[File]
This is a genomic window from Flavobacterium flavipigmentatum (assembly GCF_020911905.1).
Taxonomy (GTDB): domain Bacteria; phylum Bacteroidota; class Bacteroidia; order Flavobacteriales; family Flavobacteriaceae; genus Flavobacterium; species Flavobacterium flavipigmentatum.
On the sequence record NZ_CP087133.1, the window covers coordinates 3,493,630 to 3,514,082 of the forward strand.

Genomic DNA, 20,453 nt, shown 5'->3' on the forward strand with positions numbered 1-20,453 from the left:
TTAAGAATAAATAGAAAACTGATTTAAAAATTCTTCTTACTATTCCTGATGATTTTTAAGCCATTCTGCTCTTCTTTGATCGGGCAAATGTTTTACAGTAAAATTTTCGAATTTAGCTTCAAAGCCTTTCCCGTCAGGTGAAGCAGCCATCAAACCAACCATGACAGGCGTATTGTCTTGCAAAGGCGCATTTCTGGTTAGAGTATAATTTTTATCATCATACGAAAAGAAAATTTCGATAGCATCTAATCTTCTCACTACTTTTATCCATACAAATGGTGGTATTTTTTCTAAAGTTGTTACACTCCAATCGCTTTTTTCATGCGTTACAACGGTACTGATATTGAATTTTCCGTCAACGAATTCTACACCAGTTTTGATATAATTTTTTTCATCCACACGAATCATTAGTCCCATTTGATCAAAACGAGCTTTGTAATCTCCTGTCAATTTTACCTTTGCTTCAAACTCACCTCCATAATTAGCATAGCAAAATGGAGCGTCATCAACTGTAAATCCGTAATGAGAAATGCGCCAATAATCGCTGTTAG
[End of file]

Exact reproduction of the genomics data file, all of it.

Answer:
This is a genomic window from Flavobacterium flavipigmentatum (assembly GCF_020911905.1).
Taxonomy (GTDB): domain Bacteria; phylum Bacteroidota; class Bacteroidia; order Flavobacteriales; family Flavobacteriaceae; genus Flavobacterium; species Flavobacterium flavipigmentatum.
On the sequence record NZ_CP087133.1, the window covers coordinates 3,493,630 to 3,514,082 of the forward strand.

Genomic DNA, 20,453 nt, shown 5'->3' on the forward strand with positions numbered 1-20,453 from the left:
TTAAGAATAAATAGAAAACTGATTTAAAAATTCTTCTTACTATTCCTGATGATTTTTAAGCCATTCTGCTCTTCTTTGATCGGGCAAATGTTTTACAGTAAAATTTTCGAATTTAGCTTCAAAGCCTTTCCCGTCAGGTGAAGCAGCCATCAAACCAACCATGACAGGCGTATTGTCTTGCAAAGGCGCATTTCTGGTTAGAGTATAATTTTTATCATCATACGAAAAGAAAATTTCGATAGCATCTAATCTTCTCACTACTTTTATCCATACAAATGGTGGTATTTTTTCTAAAGTTGTTACACTCCAATCGCTTTTTTCATGCGTTACAACGGTACTGATATTGAATTTTCCGTCAACGAATTCTACACCAGTTTTGATATAATTTTTTTCATCCACACGAATCATTAGTCCCATTTGATCAAAACGAGCTTTGTAATCTCCTGTCAATTTTACCTTTGCTTCAAACTCACCTCCATAATTAGCATAGCAAAATGGAGCGTCATCAACTGTAAATCCGTAATGAGAAATGCGCCAATAATCGCTGTTAG